http://www.31dover.com/kubota-senju-tokubetsu-honjozo.html?___store=default1378Kubota Senju Tokubetsu Honjozo http://www.31dover.com/media/catalog/product/r/e/ready-sake-main-img.jpg22.95GBPInStock/Spirits/Spirits/Sake<p style="text-align: justify;">This Kubota Senju is a sake brewed in the Tokubetsu Honjozo style. In this method, the rice must be polished to at least 60% of its original size and a limited amount of brewer’s alcohol is added in order to enhance flavours and aroma.</p>
<p style="text-align: justify;">For the Kubota Senju the special Gohyakumangoku rice is polished to roughly 57% of its original size making it one of the more premium sake. Additionally, the water added to Kubota Senju is sourced from a local shrine. So it’s pretty authentic and special sake no doubt, that’s why it’s recognised as one of the most famous sake in the world.</p>
<p style="text-align: justify;">The flavour is full-bodied yet elegantly Ginjo with a bit of spice and delicate flavour.</p>
<p style="text-align: justify;">This sake can be served across the temperature range from chilled right up to ‘hot’ at 50C.</p>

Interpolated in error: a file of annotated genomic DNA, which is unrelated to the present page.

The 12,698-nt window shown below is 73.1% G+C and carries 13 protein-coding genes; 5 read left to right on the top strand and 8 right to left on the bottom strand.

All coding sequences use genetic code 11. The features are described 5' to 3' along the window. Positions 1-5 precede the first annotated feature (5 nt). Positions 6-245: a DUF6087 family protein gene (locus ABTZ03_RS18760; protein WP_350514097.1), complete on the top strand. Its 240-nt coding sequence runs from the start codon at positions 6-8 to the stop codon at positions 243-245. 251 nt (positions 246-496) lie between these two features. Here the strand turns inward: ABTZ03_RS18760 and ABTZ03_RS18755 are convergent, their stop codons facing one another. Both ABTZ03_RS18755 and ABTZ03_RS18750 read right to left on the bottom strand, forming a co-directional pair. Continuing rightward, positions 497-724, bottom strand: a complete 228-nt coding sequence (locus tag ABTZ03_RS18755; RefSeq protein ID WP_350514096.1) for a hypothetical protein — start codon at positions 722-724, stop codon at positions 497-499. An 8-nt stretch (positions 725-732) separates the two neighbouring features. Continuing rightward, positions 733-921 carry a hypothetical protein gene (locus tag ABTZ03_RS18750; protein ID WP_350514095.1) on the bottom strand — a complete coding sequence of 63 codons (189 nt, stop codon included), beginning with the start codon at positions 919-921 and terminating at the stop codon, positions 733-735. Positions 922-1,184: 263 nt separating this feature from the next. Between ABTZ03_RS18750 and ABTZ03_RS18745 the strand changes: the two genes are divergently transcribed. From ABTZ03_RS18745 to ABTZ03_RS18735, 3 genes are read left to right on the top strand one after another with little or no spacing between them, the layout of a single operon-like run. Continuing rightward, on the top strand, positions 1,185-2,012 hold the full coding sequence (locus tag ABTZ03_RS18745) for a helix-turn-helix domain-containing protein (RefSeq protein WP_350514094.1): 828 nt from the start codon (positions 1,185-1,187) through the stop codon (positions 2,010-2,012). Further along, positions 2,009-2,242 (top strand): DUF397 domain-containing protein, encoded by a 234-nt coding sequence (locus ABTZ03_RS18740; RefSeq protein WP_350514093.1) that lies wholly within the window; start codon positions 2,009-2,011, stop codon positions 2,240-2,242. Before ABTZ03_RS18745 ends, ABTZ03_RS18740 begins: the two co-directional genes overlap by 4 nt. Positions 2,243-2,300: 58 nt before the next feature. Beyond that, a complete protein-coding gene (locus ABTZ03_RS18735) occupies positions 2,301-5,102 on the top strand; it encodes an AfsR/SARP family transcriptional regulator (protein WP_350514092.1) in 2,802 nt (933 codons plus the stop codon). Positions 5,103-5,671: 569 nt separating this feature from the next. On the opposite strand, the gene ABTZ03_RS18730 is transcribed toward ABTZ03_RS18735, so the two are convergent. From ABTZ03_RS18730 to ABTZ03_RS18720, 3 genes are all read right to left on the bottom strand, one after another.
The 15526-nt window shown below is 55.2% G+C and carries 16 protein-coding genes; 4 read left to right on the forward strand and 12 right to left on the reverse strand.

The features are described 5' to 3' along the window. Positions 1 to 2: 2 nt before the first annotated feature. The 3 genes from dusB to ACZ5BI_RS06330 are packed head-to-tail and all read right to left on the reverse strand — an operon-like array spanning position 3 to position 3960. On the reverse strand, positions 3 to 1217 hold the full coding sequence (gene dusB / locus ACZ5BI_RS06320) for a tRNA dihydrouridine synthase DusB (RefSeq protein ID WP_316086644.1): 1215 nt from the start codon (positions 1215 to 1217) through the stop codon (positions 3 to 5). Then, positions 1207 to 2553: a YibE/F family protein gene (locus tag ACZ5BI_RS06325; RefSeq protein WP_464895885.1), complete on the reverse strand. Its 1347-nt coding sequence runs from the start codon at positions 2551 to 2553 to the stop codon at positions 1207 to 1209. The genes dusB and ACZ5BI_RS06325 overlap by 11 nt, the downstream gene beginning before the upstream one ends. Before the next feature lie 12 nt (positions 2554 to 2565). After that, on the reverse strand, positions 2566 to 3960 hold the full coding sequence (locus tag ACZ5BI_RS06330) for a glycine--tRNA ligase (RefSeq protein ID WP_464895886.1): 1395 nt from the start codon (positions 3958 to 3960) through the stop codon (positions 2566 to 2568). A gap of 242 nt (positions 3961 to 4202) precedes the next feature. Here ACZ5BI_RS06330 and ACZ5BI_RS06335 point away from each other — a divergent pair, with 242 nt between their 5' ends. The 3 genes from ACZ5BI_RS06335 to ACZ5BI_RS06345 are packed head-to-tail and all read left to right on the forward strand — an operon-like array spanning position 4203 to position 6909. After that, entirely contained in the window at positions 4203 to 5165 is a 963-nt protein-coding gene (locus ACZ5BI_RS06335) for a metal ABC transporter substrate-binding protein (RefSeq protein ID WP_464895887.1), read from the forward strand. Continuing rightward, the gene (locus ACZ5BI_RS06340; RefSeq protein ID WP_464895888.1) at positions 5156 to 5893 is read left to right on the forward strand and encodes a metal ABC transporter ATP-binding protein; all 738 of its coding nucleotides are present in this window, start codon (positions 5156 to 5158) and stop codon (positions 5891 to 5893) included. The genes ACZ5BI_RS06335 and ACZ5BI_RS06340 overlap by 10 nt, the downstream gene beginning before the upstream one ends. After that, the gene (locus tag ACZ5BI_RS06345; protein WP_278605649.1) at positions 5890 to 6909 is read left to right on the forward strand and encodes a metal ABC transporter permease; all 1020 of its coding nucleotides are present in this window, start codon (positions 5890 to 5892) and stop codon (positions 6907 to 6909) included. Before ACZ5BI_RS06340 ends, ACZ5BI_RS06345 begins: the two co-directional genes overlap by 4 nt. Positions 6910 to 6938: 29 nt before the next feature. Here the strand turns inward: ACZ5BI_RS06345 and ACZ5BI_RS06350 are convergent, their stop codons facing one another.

<p style="text-align: justify;">Very food-friendly, pairing with main dishes of both Western and Chinese origin. Obviously matches well with tempura, grilled food and stir-fried noodles.
<p style="text-align: justify;">Kubota is one of the most popular sake brands of the Asahi Brewery in Niigata prefecture, and likely one of the most famous sake brands in the world. The Niigata prefecture has over 100 sake breweries, and is therefore a very famous and popular sake region in Japan.</p>
<p style="text-align: justify;">Sake Meter Value (SMV), or in Japanese the Nihonshudo, is used for measuring the density of sake compared to water. The higher the positive number, the drier the sake becomes, and the lower the negative number, the sweeter the sake gets.
Together with the SMV, acidity level is used to determine the characteristics of each sake. The higher the number the richer the sake becomes, and the lower the number the lighter</p>
<p style="text-align: justify;">For the newbies, the lower the % of polish on the rice the better the sake, so this one means that only 50% of the rice grain remains after milling to brew the sake – the smaller the rice means the finer sake. It takes longer to get the rice down to 50% of the original rice kernel so that’s where the premium bit comes in; we’re talking up to 50 days of milling and polishing rice kernels to get them to this pure and premium state.</p>
<p style="text-align: justify;">SMV +6 <br>